EP: Mental illness is still widely stigmatized and swept under the rug. In what ways do you think society’s perceptions around mental health worked against Vina? How can society change to make people affected by mental illness more inclined to heal?

JM: It's been easy for people to label Vina as "just crazy" and then disregard or neglect her entirely. That's obviously a lot easier than finding out her story and developing an understanding as to what may have led to the way she behaves and thinks, and I'm sure that has ultimately led to her isolation now.

I think that a lot of people that live solitary or lonely lives have difficulty recognizing their own mental instabilities, which probably only perpetuates their societal ostracizing. Anyone who's worked with mentally-handicapped people will tell you that there's a lot of things they see and notice that normal (i.e., boring) folk are incapable of. I think people should embrace different ways of thinking to expand their own rationales and better the well-beings of those that are feeling mentally ostracized.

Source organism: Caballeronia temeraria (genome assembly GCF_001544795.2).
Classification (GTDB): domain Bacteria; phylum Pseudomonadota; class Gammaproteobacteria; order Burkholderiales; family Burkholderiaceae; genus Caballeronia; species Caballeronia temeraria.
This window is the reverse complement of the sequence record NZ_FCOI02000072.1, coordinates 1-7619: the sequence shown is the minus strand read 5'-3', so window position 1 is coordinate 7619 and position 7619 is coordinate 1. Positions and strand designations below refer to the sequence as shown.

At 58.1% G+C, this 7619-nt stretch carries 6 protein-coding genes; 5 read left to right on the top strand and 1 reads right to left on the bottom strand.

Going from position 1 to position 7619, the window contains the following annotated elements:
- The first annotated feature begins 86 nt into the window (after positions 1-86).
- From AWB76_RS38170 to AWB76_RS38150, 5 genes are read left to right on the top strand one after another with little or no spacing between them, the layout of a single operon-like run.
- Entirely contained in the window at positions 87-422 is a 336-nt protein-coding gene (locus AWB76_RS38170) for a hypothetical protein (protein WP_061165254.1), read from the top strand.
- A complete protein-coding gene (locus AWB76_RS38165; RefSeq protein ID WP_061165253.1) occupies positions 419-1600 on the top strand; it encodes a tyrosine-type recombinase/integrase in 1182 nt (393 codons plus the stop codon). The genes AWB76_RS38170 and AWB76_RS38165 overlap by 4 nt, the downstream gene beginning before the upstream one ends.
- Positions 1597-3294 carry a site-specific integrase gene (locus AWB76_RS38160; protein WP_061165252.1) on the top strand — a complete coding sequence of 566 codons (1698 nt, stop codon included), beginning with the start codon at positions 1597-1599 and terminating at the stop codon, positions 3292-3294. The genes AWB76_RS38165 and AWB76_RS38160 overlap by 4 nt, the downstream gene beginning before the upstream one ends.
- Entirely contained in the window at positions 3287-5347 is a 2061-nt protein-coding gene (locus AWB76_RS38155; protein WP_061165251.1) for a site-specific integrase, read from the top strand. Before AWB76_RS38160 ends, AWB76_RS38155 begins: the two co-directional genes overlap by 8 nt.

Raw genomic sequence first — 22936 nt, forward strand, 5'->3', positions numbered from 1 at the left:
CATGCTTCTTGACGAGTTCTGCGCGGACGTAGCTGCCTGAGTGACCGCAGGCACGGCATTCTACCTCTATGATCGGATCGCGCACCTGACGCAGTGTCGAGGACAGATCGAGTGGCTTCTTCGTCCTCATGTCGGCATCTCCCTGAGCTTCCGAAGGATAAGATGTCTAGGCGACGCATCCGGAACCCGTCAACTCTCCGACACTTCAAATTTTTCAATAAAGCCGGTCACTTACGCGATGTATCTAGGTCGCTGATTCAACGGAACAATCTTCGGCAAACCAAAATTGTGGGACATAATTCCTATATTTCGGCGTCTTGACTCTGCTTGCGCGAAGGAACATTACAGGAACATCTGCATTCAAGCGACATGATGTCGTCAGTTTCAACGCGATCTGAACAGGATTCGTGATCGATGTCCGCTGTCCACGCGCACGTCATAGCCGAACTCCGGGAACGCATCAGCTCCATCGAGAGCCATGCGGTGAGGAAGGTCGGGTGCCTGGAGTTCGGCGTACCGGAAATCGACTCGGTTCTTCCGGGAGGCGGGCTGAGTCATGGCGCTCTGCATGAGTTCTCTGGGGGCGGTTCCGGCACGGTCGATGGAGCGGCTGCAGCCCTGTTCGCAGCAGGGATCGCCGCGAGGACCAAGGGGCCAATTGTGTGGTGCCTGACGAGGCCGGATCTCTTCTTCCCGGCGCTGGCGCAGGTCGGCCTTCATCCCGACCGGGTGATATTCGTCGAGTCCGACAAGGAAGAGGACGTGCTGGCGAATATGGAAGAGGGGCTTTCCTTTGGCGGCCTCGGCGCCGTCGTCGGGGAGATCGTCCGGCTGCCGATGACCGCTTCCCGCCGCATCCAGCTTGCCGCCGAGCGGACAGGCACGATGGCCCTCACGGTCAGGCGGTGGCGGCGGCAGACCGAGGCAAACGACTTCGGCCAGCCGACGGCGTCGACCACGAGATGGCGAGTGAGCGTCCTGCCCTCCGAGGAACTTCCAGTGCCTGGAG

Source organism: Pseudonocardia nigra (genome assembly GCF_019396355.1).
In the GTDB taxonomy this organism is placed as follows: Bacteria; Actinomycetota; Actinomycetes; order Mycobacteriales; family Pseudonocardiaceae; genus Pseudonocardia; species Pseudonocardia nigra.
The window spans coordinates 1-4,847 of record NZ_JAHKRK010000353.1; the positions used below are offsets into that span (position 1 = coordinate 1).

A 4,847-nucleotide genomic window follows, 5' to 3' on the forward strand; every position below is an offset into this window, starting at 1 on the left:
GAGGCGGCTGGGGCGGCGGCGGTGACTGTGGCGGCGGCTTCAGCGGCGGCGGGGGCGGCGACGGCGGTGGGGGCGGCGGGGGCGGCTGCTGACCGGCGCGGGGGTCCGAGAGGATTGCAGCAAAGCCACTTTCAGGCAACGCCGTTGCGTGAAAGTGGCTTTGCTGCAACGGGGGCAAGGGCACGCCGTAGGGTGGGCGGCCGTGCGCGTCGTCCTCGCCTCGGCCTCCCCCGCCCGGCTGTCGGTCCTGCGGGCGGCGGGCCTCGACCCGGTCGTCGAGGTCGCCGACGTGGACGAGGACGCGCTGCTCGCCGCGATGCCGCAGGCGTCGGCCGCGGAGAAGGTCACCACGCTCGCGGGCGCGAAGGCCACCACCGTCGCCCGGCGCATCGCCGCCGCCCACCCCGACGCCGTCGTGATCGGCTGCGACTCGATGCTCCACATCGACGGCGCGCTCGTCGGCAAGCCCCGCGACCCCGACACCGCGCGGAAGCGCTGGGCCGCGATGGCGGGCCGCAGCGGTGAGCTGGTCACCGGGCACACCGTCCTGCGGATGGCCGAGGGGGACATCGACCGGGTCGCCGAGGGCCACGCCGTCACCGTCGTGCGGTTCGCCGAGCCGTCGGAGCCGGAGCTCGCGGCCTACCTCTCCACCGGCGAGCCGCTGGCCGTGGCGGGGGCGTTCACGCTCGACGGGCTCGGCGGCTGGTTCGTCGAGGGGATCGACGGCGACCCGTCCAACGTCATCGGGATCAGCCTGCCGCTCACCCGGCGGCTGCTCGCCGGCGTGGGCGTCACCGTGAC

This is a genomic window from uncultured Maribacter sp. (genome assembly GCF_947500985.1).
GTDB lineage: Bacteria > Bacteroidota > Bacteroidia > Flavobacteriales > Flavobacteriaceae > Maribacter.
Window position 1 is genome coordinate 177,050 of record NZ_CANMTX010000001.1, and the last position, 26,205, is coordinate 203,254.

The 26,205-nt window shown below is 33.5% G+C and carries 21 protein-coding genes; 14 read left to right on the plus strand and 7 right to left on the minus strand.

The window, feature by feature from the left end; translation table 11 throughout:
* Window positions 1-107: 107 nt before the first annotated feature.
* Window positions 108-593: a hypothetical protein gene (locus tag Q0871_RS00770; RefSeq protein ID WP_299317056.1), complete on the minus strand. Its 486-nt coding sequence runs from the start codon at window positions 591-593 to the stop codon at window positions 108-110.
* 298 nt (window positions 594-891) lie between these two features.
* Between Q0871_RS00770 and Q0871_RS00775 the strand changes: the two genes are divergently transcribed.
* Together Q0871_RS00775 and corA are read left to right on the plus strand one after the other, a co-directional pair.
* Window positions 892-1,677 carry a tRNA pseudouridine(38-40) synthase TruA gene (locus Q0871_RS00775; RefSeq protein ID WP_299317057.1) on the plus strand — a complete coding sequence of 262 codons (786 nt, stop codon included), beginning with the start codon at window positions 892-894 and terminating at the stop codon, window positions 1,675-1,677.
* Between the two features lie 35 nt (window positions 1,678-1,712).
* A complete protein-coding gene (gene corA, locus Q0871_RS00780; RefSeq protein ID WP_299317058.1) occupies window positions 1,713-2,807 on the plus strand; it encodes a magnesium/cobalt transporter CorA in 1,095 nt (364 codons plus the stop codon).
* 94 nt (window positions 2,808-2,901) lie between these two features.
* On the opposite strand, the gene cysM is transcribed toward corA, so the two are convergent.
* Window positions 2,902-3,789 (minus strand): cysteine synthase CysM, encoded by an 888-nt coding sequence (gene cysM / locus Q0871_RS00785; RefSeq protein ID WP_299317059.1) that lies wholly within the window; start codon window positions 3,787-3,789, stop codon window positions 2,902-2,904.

EP: Of course, you are an integral part of your family, but you remain relatively unknown in the film. Why did you choose to not include yourself as a primary subject?

JM: Too many filmmakers talk about themselves. They talk about their lives and their struggles and their "story," which unfortunately is rarely a noteworthy one. I'm no different in that regard. To me, just because events happen to someone doesn't make the story itself worth telling: it's the character that makes the story. Vina is the character we can learn from, not me.

EP: You have said that this film is a love story – can you expand on that? What is the definition of love to you?